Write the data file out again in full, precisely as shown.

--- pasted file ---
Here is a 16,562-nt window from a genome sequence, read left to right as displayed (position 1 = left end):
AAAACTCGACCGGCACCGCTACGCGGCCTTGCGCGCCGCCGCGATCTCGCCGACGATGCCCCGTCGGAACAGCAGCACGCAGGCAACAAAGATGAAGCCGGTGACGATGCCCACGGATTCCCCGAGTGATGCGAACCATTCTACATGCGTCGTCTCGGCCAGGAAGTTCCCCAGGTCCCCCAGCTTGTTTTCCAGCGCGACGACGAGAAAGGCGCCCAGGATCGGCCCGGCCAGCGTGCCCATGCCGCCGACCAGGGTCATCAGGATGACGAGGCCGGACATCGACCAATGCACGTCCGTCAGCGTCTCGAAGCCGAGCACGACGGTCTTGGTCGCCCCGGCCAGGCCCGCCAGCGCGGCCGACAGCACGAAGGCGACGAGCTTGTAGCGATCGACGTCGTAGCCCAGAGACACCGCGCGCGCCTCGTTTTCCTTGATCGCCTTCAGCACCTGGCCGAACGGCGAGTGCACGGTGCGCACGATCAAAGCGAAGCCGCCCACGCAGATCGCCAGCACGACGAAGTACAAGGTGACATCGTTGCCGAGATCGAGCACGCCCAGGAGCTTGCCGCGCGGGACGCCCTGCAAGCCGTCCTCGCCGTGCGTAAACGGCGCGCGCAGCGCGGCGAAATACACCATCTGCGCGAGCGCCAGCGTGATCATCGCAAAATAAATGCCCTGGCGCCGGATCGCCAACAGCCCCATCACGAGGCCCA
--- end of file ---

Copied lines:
Here is a 16,562-nt window from a genome sequence, read left to right as displayed (position 1 = left end):
AAAACTCGACCGGCACCGCTACGCGGCCTTGCGCGCCGCCGCGATCTCGCCGACGATGCCCCGTCGGAACAGCAGCACGCAGGCAACAAAGATGAAGCCGGTGACGATGCCCACGGATTCCCCGAGTGATGCGAACCATTCTACATGCGTCGTCTCGGCCAGGAAGTTCCCCAGGTCCCCCAGCTTGTTTTCCAGCGCGACGACGAGAAAGGCGCCCAGGATCGGCCCGGCCAGCGTGCCCATGCCGCCGACCAGGGTCATCAGGATGACGAGGCCGGACATCGACCAATGCACGTCCGTCAGCGTCTCGAAGCCGAGCACGACGGTCTTGGTCGCCCCGGCCAGGCCCGCCAGCGCGGCCGACAGCACGAAGGCGACGAGCTTGTAGCGATCGACGTCGTAGCCCAGAGACACCGCGCGCGCCTCGTTTTCCTTGATCGCCTTCAGCACCTGGCCGAACGGCGAGTGCACGGTGCGCACGATCAAAGCGAAGCCGCCCACGCAGATCGCCAGCACGACGAAGTACAAGGTGACATCGTTGCCGAGATCGAGCACGCCCAGGAGCTTGCCGCGCGGGACGCCCTGCAAGCCGTCCTCGCCGTGCGTAAACGGCGCGCGCAGCGCGGCGAAATACACCATCTGCGCGAGCGCCAGCGTGATCATCGCAAAATAAATGCCCTGGCGCCGGATCGCCAACAGCCCCATCACGAGGCCCA